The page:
I come from a mixed ethnic/cultural background where the Eastern side of my heritage was never nurtured and the Western side only made room for Judeo-Christian myth presented as fact, i.e., the bible. When I started (very recently) exploring the Thai side of my blood, I was struck by how intensely I was affected by Thai and Indian mythological images. Several weeks ago, after an intense yoga and meditation session, I was visited by a vision of a multi-headed serpent I came to realize as a version of the Naga, "Thai folklore holds the Phaya Nāgas to be semi-divine, demi-creatures, which possess supernatural powers as has been described in Buddhist and Hindu cosmology." Eastern mythology is very new to me, so though I was very casually aware of what a naga was, I just thought it was an evil river serpent that haunted the Mekong river (what my mom had once told me). I was gobsmacked when it appeared to me.
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Smaragd
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Re: Individual Ties to Different Mythological Wholes

Post by Smaragd »

What a great example, Polyhymnia. These kinds of things are exactly what I was thinking about when starting this topic. While the area of Christianity that matters most to me is universally connected to the human existence, although also having some more individually important connections there, these kinds of myths close to folk traditions and deities that are thought as semi-divine create another type of area to observe.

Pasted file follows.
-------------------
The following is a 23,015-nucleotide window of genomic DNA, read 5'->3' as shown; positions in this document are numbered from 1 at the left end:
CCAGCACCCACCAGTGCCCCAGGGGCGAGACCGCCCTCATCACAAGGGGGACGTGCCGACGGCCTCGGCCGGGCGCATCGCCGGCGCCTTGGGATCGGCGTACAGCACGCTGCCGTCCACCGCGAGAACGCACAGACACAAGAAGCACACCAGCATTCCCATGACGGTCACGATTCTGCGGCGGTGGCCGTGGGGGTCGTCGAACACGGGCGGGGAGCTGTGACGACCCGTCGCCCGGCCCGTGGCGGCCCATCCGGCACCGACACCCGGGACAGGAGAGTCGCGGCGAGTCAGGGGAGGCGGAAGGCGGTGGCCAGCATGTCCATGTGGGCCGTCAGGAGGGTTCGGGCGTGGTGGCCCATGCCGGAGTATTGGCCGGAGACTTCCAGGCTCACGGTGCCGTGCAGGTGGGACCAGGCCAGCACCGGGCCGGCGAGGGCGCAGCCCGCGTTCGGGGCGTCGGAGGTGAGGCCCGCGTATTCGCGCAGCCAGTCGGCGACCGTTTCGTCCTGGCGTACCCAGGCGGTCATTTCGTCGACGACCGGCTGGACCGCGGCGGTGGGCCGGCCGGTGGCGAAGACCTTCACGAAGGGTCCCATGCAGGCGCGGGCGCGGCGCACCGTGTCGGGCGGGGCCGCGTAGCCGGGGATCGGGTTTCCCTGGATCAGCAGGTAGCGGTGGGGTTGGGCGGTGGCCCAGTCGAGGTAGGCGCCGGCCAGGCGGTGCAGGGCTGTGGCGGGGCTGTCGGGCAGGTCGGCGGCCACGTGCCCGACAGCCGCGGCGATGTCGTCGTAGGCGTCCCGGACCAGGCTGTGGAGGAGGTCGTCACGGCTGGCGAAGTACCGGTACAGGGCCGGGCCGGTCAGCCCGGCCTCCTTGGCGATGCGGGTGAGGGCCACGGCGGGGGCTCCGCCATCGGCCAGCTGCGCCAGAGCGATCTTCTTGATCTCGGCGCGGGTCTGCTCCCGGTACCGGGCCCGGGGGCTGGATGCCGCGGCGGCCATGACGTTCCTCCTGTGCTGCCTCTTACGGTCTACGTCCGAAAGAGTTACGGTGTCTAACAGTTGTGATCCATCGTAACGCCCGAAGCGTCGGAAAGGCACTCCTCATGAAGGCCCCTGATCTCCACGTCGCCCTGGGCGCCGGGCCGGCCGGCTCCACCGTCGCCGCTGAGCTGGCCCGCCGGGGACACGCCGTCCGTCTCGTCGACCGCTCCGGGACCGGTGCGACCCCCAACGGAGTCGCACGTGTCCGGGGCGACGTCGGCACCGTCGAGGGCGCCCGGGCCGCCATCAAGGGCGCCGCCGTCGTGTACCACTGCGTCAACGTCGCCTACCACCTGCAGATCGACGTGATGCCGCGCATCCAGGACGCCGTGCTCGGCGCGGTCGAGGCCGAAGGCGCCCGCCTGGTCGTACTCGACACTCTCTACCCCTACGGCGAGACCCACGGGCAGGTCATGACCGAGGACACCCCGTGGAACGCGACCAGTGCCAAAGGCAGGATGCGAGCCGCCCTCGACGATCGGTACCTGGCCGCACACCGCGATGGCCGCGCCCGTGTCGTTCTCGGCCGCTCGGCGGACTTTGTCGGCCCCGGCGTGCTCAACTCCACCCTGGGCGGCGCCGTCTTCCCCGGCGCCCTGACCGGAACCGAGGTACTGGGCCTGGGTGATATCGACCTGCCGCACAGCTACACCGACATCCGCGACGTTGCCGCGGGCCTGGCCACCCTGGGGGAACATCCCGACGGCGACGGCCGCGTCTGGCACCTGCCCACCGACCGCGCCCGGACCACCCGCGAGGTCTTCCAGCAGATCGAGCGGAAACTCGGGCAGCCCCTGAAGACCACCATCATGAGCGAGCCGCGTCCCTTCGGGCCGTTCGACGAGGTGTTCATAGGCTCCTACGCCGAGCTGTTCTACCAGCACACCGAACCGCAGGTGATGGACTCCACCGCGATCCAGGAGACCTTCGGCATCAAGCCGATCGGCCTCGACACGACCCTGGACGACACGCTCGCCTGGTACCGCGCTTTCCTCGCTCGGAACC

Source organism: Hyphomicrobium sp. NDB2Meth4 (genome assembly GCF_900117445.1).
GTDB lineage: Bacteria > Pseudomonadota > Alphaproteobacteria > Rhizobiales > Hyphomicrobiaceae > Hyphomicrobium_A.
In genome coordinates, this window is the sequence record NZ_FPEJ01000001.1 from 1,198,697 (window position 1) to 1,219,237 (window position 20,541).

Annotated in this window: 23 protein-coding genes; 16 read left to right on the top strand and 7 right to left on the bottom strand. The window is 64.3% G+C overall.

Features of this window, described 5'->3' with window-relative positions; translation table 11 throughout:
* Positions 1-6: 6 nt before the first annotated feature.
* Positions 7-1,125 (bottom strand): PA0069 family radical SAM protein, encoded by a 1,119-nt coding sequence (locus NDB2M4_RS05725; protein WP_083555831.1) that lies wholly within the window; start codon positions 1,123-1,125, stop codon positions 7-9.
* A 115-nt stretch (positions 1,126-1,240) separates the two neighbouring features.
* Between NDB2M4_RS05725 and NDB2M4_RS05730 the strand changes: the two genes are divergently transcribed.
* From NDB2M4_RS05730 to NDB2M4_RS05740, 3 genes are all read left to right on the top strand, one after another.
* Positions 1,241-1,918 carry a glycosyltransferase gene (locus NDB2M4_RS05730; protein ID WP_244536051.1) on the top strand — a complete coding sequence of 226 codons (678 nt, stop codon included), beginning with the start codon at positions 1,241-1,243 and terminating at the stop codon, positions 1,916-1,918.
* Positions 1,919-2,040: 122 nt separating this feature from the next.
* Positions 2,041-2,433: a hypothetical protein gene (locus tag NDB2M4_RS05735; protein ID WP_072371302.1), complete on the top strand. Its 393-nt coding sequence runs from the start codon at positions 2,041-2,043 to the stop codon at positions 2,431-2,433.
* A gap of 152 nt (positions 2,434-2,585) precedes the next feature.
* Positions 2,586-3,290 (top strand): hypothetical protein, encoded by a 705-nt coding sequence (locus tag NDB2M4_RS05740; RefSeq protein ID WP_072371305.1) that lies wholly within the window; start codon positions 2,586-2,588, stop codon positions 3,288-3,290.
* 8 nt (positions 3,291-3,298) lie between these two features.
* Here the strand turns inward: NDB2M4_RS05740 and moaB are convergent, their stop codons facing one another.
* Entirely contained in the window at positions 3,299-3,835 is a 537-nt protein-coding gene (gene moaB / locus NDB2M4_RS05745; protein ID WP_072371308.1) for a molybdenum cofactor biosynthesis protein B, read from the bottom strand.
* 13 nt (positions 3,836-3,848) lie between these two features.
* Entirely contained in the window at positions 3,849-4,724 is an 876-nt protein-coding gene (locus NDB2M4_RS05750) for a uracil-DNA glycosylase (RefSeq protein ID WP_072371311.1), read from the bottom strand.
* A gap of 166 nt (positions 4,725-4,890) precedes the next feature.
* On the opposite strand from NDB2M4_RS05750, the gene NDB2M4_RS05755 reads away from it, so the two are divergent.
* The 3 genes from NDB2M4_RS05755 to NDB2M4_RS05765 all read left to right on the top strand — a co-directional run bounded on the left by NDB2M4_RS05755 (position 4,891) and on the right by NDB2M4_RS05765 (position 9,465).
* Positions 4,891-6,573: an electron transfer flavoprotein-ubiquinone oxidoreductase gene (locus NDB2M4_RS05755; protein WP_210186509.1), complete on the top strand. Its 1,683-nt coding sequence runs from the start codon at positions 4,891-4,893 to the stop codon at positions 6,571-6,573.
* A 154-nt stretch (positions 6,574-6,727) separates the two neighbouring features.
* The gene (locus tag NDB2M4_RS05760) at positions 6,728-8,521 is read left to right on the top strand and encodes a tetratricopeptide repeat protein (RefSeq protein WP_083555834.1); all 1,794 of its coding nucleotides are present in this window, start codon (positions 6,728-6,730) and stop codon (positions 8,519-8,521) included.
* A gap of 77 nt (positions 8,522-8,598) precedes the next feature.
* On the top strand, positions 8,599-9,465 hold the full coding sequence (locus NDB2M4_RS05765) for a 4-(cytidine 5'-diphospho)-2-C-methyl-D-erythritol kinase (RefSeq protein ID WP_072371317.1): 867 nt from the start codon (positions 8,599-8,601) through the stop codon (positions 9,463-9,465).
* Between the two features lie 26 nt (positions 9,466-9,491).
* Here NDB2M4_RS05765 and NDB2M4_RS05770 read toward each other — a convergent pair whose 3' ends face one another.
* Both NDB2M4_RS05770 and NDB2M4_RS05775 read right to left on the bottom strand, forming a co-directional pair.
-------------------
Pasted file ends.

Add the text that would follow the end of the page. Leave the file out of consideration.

In tantric manner, the lower can be realized intricately corresponding to the higher, meaning the universal aspects of the individual and the semi-divine can be located with diligent work for clarity. To leave the universal aspect in to obscurity and giving too much emphasis for devotion and worship, the semi-divine becomes easily a beacon which leads the followers to lateral paths or casts the powers blindly in to the hands of elemental spirits. But if balance and order can be found between the lower and the higher, then these semi-divine creatures could be seen becoming like beacons for recovering and reinforcing one's individual powers and talents to serve the path towards adepthood of the ascending path.